Swansea agrees to change road layout after coroner's criticism


Swansea CC has agreed to modify one of its roads after a spate of incidents including two fatalities prompted criticism from a coroner.

The city’s cabinet has agreed to introduce an experimental Traffic Regulation Order (TRO), which prohibits vehicles from travelling eastwards along The Kingsway.

The Kingsway road layout questioned by the coroner

Last week, coroner Colin Phillips urged the authority to amend the road layout as he prepared for the inquest of a man who died in 2013 after being hit by a coach in the busy city-centre thoroughfare. An off-duty police officer also died last month after being hit by a bus in Kingsway.

The street has a carriageway for westbound general traffic and a bi-directional carriageway for buses and taxis. Temporary barriers were installed along the central reservation last week, to direct pedestrians towards recognised crossing points.

Rob Stewart, leader of the Swansea CC, said the Kingsway TRO would be introduced as soon as possible.

‘The purpose of the experimental TRO is to see and monitor the effects of diverting metro, bus and taxis services and to look at what changes to the road network might be necessary if we were to close Kingsway to eastbound traffic permanently,’ he said.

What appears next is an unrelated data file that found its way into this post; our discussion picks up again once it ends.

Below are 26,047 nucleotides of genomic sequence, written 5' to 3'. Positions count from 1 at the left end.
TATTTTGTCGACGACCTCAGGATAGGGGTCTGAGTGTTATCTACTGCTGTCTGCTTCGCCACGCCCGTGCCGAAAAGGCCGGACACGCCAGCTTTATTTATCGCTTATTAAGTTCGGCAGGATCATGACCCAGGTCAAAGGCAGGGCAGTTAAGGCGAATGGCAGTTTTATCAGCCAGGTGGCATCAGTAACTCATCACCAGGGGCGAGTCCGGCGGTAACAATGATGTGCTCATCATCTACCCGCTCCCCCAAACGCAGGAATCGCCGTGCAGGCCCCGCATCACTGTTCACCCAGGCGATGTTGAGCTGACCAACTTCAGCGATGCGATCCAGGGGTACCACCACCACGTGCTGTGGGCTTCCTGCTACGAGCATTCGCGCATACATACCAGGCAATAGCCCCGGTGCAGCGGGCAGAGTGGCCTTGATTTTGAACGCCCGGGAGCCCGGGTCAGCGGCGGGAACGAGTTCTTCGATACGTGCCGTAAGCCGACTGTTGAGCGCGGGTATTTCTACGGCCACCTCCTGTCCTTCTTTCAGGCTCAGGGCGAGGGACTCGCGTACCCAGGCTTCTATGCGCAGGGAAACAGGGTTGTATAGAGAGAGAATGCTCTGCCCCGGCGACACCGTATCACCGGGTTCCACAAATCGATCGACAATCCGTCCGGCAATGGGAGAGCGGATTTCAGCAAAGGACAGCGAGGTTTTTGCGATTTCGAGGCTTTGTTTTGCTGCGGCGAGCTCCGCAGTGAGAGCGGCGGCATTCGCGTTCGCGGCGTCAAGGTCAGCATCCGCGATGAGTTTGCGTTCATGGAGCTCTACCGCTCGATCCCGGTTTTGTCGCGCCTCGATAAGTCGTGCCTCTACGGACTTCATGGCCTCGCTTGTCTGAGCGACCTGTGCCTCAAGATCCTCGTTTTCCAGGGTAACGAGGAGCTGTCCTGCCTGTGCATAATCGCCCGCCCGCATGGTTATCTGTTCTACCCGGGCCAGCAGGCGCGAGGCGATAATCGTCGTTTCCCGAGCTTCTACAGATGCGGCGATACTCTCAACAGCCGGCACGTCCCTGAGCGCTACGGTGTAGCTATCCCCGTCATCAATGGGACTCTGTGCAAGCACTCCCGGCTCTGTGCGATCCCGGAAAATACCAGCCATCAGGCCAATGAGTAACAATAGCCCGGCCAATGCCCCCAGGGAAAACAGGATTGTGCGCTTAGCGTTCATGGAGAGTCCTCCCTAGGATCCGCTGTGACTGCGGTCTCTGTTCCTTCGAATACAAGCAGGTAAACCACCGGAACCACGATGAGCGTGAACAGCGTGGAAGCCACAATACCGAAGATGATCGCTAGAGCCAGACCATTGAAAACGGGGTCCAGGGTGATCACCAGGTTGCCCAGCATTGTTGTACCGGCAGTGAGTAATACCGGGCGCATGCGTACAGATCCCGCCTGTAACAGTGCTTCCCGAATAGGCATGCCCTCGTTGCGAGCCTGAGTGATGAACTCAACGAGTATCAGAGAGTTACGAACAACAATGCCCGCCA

‘As the city centre redevelopment gathers pace, new road layouts and traffic flows will be required - we will attempt to keep any disruption to a minimum. We will be attempting to create an environment that puts pedestrians at the heart of our new city, while making it easy for people to get in, out and around the area.’

Talks have started with bus operators about other routes for eastbound vehicles.

Gary Rae, campaigns manager for road safety charity Brake, said: ‘There appears to be a failure of road design in the Swansea case and we echo the calls of the coroner for urgent changes to be made.

‘When designing street layouts, councils must take into account the needs of all road users, including pedestrians and cyclists. Our roads are shared spaces and this should be better reflected in planning and design process.’


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